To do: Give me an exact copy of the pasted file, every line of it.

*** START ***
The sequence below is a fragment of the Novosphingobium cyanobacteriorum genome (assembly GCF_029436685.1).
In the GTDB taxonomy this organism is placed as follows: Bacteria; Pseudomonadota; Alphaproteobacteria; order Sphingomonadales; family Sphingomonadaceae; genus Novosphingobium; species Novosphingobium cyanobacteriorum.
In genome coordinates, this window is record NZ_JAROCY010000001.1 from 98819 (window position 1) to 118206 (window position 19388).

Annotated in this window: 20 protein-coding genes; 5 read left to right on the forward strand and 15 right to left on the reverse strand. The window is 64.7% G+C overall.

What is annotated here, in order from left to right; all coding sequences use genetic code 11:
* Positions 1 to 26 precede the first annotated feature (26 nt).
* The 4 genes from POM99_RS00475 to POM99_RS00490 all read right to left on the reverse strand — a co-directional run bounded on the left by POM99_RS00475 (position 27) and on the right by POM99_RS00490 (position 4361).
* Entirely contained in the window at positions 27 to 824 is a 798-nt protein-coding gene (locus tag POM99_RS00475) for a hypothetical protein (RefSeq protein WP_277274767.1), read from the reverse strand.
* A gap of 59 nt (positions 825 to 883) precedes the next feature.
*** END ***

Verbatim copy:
The sequence below is a fragment of the Novosphingobium cyanobacteriorum genome (assembly GCF_029436685.1).
In the GTDB taxonomy this organism is placed as follows: Bacteria; Pseudomonadota; Alphaproteobacteria; order Sphingomonadales; family Sphingomonadaceae; genus Novosphingobium; species Novosphingobium cyanobacteriorum.
In genome coordinates, this window is record NZ_JAROCY010000001.1 from 98819 (window position 1) to 118206 (window position 19388).

Annotated in this window: 20 protein-coding genes; 5 read left to right on the forward strand and 15 right to left on the reverse strand. The window is 64.7% G+C overall.

What is annotated here, in order from left to right; all coding sequences use genetic code 11:
* Positions 1 to 26 precede the first annotated feature (26 nt).
* The 4 genes from POM99_RS00475 to POM99_RS00490 all read right to left on the reverse strand — a co-directional run bounded on the left by POM99_RS00475 (position 27) and on the right by POM99_RS00490 (position 4361).
* Entirely contained in the window at positions 27 to 824 is a 798-nt protein-coding gene (locus tag POM99_RS00475) for a hypothetical protein (RefSeq protein WP_277274767.1), read from the reverse strand.
* A gap of 59 nt (positions 825 to 883) precedes the next feature.